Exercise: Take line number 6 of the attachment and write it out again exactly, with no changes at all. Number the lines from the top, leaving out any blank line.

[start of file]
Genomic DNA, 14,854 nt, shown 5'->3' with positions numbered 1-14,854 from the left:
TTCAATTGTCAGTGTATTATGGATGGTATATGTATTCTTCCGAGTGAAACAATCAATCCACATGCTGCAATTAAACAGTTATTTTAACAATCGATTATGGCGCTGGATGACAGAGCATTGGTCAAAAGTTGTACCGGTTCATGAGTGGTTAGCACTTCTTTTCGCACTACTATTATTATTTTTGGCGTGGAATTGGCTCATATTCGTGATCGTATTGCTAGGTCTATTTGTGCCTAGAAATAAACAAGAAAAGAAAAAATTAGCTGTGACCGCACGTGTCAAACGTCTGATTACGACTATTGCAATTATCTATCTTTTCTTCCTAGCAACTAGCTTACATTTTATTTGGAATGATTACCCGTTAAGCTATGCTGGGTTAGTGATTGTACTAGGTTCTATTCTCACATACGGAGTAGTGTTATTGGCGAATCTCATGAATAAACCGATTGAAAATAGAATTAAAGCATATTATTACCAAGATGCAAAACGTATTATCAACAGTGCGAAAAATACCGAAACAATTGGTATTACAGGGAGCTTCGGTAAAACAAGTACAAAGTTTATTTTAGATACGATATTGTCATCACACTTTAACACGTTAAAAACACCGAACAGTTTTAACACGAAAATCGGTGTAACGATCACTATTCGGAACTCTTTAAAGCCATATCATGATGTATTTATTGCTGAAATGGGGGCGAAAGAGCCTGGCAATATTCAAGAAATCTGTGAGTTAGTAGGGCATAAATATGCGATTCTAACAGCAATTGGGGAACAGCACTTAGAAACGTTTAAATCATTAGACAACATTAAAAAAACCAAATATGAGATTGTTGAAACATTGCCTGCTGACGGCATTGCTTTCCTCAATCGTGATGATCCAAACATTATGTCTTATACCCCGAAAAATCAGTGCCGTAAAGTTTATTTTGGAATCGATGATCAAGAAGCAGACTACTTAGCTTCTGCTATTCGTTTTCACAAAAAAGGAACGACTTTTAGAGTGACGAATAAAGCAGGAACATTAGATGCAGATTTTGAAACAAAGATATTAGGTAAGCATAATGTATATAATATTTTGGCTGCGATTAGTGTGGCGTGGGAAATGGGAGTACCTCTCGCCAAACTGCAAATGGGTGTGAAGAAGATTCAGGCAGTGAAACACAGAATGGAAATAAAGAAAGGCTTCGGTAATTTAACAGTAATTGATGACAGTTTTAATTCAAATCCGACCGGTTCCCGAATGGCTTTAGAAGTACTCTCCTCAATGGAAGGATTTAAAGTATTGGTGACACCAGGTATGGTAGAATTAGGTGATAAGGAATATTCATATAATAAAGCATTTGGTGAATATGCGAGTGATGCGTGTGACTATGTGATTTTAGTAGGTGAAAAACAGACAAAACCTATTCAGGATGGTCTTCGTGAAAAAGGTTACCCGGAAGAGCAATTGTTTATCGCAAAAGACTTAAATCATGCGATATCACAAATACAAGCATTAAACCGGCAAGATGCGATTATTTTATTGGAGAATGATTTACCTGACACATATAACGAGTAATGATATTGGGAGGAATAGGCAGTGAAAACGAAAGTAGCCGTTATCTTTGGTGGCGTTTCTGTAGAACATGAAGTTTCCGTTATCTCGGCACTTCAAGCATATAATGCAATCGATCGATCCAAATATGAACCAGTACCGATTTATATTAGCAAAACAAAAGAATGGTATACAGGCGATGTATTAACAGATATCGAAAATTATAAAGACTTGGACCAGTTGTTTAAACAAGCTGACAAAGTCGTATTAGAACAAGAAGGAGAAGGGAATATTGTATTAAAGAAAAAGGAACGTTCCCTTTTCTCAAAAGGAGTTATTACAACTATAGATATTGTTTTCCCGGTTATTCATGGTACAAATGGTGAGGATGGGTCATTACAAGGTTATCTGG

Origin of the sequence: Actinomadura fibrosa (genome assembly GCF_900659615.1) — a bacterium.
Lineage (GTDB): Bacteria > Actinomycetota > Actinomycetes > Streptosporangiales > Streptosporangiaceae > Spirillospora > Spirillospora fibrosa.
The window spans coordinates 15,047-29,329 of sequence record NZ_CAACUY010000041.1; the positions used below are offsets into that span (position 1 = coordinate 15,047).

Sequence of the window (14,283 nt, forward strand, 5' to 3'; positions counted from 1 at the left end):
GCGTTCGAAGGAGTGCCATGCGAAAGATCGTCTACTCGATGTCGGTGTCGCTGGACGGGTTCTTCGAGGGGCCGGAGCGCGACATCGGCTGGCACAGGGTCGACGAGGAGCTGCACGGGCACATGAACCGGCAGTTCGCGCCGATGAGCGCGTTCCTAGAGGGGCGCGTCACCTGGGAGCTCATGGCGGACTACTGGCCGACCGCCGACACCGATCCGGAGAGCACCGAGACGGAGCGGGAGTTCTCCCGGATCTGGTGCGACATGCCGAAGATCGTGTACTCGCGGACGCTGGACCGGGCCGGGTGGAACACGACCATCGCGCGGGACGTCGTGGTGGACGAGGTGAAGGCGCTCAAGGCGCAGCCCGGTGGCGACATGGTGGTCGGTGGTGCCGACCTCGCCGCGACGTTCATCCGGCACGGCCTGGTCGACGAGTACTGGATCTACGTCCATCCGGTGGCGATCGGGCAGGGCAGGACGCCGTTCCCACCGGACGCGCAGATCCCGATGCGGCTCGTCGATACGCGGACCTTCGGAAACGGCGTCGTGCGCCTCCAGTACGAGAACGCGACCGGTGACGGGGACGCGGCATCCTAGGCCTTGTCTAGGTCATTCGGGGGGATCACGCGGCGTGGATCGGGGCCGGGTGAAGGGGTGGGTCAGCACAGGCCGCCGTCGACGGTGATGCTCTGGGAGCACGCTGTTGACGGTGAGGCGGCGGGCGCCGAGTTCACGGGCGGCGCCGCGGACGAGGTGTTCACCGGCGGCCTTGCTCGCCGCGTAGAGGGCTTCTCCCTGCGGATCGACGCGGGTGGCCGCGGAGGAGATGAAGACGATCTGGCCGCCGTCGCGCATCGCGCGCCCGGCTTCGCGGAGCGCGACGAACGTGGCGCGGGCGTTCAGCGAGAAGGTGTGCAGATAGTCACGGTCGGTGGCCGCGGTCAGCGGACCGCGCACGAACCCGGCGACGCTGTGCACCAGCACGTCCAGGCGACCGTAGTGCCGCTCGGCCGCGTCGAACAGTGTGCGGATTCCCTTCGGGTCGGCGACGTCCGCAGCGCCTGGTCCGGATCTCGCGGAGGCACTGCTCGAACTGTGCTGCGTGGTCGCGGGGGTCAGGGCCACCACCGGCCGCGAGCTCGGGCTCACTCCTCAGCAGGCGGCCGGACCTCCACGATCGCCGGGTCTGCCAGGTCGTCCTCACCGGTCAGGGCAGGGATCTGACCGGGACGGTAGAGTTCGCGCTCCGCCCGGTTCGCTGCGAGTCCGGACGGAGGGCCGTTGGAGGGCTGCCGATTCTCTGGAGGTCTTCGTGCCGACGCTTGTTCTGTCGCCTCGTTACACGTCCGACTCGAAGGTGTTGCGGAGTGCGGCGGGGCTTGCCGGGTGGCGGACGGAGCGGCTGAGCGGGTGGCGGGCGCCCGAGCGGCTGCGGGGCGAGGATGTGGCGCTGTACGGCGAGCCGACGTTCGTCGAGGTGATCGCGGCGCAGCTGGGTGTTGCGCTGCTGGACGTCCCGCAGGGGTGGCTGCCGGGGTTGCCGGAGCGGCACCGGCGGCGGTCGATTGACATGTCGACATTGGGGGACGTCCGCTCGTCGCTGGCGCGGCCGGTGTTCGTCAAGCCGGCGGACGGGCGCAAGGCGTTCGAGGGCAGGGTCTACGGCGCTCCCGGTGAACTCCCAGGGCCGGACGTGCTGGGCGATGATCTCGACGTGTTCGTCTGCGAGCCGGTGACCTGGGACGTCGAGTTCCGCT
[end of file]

Sequence of the window (14,283 nt, forward strand, 5' to 3'; positions counted from 1 at the left end):